Travis chose three colors of liquid watercolor for the first piece of paper, and we dripped on a nice blob of each. Then he proudly blew through a straw.

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He loves that he can do this now, scattering the paint with no fear of inhaling it, which wasn’t the case at first.

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We soon had crazy wobbly waving shapes.

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We examined them carefully to see what monsters we could identify! Travis loved pointing out antennae, six-legged fiends, holes for their eyes and more.

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Of course we needed to repeat with a new set of colors. “I want to make lots!” Travis declared.

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For the final piece of paper, he combined two colors (blue and black) in one big blob in the center and huffed out a giant monster with his straw.

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Let the paint dry completely.

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Once dry, we could add details. I suggested gluing down wiggle eyes, but Travis preferred to add embellishments with a marker, including giant cyclops eyes.

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And fire for this one, that reminded us of a dragon!

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All in all, this was frightfully good fun.

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Tape Shapes

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Veronika loves shapes and she literally squealed with delight when I set up this easy learning activity on the floor this morning.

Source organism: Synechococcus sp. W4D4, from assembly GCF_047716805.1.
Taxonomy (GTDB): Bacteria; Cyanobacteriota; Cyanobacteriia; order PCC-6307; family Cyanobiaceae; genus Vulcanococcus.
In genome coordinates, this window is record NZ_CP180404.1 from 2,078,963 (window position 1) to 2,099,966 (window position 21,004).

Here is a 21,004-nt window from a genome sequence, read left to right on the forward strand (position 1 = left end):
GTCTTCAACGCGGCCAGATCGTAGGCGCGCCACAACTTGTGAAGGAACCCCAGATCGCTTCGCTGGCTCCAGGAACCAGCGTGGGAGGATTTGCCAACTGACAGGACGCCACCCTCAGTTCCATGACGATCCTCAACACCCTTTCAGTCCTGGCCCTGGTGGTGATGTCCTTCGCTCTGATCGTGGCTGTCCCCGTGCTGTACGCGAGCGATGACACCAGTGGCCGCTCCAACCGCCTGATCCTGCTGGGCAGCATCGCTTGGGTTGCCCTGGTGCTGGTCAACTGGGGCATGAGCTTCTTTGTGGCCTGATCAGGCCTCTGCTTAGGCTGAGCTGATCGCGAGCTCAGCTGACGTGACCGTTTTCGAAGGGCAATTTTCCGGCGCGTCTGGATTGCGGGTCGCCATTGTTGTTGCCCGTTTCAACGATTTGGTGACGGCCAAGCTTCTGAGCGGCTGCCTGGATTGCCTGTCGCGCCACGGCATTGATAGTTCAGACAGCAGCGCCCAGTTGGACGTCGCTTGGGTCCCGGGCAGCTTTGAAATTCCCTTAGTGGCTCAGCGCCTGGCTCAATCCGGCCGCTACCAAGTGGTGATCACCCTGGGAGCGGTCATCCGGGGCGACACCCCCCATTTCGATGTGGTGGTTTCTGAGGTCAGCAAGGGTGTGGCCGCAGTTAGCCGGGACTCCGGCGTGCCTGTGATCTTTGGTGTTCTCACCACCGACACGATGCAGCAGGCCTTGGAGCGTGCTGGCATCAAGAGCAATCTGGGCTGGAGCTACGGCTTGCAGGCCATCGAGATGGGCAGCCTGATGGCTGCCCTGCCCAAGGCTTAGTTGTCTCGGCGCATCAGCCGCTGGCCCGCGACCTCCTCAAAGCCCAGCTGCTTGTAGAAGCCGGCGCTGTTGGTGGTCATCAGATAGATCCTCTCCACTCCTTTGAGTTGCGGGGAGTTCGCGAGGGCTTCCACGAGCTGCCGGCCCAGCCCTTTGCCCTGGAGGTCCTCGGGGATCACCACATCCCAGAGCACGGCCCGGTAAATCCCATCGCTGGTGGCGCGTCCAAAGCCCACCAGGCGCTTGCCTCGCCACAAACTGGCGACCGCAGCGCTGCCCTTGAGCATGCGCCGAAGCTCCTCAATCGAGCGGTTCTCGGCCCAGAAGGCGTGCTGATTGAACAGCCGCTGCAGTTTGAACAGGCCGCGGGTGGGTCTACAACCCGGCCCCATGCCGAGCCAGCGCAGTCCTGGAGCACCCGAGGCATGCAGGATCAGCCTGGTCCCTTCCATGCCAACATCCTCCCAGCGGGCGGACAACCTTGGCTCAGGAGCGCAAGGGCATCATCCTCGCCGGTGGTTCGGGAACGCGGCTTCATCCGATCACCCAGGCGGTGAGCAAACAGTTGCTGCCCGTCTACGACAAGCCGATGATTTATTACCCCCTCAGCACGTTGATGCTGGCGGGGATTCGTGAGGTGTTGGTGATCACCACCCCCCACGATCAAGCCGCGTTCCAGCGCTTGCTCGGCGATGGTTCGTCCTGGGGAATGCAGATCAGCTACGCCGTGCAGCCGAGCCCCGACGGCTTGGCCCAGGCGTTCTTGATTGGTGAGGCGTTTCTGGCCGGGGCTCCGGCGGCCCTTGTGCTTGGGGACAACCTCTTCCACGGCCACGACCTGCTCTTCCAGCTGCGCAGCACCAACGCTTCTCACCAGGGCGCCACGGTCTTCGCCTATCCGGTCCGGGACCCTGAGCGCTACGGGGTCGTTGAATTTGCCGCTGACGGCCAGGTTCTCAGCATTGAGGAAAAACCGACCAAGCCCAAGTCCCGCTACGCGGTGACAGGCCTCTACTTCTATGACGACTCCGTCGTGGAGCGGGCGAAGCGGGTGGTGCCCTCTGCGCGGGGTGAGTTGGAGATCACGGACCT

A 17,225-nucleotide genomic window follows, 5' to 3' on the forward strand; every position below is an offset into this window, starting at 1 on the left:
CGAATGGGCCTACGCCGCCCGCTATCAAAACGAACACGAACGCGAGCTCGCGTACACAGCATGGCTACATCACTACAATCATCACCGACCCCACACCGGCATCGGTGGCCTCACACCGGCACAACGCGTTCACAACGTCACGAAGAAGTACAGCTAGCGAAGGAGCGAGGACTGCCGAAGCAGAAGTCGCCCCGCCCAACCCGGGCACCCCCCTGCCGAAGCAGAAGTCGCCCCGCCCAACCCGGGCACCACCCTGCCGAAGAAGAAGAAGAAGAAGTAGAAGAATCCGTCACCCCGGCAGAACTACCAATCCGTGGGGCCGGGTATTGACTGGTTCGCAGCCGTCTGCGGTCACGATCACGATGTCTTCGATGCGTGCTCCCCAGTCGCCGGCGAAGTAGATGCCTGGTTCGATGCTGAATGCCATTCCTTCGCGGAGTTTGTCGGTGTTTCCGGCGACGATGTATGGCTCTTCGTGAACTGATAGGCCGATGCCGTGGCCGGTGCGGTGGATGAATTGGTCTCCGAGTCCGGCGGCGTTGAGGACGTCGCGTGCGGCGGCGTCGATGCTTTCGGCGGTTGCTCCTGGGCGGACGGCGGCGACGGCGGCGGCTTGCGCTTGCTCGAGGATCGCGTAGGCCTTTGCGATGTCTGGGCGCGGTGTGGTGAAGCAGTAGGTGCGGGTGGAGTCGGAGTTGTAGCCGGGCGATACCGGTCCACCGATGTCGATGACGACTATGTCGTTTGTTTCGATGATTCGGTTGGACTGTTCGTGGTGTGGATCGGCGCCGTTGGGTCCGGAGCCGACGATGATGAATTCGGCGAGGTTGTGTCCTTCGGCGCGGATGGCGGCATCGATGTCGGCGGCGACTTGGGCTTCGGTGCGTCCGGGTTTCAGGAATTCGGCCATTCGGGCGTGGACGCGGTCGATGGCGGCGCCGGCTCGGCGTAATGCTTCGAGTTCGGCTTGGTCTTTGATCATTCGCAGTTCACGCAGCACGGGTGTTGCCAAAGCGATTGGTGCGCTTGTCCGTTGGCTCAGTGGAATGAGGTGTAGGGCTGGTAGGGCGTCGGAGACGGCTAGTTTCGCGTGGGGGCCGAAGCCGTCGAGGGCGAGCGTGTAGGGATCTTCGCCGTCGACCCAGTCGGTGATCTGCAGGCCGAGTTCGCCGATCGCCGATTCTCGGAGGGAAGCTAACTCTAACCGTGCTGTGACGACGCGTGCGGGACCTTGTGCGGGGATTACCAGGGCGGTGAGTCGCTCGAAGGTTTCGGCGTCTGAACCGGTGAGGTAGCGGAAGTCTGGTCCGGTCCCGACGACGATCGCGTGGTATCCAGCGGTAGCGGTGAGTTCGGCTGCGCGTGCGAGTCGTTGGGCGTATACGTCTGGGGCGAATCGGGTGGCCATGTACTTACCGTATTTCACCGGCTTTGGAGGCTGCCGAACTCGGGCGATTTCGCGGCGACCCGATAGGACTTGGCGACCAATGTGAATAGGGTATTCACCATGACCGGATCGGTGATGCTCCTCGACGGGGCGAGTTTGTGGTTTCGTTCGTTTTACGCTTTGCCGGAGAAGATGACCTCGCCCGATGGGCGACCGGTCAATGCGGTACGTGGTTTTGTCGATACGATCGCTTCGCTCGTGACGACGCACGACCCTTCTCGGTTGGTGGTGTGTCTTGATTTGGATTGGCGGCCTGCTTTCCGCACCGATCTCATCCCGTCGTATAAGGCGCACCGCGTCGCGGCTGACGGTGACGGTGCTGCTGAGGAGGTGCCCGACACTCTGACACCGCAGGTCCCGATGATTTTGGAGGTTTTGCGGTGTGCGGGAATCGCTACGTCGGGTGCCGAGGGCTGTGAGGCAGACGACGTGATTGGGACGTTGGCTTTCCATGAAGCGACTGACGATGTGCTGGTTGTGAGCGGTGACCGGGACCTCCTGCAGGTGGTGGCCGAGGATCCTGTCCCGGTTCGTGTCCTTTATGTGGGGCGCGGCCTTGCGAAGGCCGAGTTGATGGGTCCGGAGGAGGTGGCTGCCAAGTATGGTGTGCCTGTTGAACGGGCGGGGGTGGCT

Using colored masking tape, I made four giant shapes on the floor: a triangle, square, star (her favorite!), and circle. Note that the circle is a little tough to make with tape, and shapes with straight sides will be easier.

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Not only was this great for shape recognition, but also counted as our gross motor play for the morning. First she hopped to the triangle!

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Then she ran to the square.

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Then she twirled in the star.

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You get the idea! For each shape, give your toddler a new action to perform, simultaneously testing their shape recognition and their listening skills.

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She’s off to the circle, folks! This was so easy, but she absolutely loved it. Definitely a game we’ll repeat soon.

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Play Dough Construction Site

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Veronika loves to play with her set of construction trucks, and I am all for any sort of gender-neutral play like this! Today I supplemented the fun by adding in a play dough “construction site”.

This really couldn’t have been easier to set up. I mashed some play dough flat on the bottom of a shallow tray to the be the dirt, then rolled some into balls to fill the dump truck like large ‘rocks’. Finally, I rolled some into ‘logs’ for the bulldozer to push.

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The rest was up to her! She loved saying “full” and “empty” as she took the ‘rocks’ in and out of her dump truck.

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She might not have understood that she was now the foreman at an important construction lot, but she sure loved squishing the play dough and driving the vehicles around!

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We also put the empty play dough containers upside down like construction cones, which she could then drive around – or bump into!

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This was an easy sensory tray that kept her busy for quite a while.